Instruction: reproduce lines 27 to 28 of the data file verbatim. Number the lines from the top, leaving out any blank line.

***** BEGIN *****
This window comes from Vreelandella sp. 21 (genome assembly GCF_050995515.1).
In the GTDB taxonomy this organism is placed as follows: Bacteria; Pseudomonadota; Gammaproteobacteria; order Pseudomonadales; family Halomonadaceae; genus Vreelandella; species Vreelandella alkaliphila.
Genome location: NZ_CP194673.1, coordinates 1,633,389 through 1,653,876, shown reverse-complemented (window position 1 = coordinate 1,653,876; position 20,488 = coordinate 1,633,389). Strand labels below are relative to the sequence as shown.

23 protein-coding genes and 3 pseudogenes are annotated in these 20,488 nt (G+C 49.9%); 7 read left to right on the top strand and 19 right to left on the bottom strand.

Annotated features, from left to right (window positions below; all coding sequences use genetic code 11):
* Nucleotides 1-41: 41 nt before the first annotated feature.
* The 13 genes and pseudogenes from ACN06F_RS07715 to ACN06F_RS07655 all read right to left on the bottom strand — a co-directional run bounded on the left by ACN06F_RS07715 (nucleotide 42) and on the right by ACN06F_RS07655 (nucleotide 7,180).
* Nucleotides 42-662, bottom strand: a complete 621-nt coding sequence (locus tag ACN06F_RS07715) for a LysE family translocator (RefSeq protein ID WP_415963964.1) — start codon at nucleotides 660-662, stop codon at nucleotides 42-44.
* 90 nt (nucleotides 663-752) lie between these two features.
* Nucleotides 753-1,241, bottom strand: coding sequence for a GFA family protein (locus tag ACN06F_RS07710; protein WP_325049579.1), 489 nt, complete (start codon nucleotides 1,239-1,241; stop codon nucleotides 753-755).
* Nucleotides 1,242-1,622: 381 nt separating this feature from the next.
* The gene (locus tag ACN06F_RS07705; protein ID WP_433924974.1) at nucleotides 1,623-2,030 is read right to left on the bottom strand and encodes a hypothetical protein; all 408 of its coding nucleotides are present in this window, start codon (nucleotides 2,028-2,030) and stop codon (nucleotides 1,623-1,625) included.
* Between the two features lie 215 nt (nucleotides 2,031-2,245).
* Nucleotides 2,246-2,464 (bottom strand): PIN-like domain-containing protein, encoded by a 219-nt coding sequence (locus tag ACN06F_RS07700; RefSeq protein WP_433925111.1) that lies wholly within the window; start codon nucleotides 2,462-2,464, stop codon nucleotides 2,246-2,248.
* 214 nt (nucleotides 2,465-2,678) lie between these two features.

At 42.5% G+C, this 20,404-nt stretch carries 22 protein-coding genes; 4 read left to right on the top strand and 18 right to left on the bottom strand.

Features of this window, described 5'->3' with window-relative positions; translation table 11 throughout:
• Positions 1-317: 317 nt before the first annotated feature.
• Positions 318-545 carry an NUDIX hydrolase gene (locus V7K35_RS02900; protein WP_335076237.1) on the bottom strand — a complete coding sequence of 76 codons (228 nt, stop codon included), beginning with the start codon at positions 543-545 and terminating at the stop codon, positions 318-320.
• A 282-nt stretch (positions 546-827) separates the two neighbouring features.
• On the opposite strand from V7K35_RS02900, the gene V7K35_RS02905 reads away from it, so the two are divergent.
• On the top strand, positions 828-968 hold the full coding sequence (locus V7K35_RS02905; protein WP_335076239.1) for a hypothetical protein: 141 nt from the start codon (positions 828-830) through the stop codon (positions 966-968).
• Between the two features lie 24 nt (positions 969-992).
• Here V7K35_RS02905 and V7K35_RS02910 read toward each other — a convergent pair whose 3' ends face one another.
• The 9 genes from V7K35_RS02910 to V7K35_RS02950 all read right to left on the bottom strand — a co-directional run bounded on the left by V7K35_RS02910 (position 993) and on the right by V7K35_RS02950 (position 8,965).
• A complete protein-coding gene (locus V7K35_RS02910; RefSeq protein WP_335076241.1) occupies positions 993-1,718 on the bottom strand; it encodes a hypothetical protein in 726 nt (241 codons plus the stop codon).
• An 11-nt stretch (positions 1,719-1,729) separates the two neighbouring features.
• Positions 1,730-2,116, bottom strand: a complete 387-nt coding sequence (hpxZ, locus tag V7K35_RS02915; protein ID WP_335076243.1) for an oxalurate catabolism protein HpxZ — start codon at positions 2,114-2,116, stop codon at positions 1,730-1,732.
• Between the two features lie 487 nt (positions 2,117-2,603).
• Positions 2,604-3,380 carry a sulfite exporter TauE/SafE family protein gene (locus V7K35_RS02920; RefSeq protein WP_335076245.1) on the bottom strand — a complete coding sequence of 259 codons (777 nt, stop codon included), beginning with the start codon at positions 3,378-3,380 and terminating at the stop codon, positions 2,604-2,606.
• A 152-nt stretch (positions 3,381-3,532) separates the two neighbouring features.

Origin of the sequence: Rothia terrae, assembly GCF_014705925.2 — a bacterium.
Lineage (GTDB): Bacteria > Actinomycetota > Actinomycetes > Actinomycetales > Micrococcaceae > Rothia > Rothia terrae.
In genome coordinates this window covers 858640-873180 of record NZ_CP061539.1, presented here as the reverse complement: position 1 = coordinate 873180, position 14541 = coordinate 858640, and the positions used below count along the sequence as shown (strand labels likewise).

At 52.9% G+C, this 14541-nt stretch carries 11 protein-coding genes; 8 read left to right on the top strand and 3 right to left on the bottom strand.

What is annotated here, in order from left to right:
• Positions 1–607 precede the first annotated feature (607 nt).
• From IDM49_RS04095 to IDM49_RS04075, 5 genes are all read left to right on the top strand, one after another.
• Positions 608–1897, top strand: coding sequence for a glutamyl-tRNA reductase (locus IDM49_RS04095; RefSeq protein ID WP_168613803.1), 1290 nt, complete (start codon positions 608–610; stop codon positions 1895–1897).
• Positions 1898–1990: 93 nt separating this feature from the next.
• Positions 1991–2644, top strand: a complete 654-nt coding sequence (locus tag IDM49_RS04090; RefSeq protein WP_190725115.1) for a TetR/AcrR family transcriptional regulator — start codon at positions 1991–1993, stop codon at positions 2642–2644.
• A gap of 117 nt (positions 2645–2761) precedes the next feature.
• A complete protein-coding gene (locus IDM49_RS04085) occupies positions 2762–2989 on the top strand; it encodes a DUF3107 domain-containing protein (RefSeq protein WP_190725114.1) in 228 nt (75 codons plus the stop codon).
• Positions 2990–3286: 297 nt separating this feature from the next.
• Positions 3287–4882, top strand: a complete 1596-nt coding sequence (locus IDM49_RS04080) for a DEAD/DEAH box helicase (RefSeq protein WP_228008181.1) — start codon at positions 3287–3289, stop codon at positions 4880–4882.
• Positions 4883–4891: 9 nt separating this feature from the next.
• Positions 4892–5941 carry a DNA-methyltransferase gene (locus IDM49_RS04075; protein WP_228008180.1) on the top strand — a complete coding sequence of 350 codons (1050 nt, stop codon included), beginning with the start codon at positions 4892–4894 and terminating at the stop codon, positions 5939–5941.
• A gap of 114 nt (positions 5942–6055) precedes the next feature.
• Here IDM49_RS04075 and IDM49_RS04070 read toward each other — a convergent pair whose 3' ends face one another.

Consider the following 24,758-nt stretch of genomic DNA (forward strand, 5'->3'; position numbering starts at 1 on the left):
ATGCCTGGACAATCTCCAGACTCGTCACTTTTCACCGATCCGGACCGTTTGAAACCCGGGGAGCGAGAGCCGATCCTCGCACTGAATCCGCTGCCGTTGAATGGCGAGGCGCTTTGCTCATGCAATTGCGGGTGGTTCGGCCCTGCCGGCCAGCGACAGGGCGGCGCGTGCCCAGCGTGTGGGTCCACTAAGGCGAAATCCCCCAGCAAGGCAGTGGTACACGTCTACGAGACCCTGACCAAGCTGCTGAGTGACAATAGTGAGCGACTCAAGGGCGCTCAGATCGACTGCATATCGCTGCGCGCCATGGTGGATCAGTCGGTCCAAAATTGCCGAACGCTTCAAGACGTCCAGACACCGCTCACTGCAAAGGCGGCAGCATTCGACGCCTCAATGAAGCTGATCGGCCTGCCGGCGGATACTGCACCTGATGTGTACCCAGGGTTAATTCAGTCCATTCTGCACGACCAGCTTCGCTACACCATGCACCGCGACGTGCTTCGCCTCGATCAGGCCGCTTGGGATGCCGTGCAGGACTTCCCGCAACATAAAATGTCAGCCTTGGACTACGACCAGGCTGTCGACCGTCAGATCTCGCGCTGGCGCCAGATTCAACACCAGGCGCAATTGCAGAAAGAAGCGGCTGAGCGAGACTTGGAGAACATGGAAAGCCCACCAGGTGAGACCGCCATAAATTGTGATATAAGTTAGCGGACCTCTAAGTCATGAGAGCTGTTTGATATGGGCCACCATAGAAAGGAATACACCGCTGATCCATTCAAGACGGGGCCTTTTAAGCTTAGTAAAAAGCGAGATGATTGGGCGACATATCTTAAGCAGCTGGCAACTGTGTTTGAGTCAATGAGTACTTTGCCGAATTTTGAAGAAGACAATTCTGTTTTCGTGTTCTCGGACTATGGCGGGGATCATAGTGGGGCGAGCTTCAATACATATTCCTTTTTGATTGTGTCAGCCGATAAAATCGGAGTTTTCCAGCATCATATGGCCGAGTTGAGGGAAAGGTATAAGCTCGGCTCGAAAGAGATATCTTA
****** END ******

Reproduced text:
• An 11-nt stretch (positions 1,719-1,729) separates the two neighbouring features.
• Positions 1,730-2,116, bottom strand: a complete 387-nt coding sequence (hpxZ, locus tag V7K35_RS02915; protein ID WP_335076243.1) for an oxalurate catabolism protein HpxZ — start codon at positions 2,114-2,116, stop codon at positions 1,730-1,732.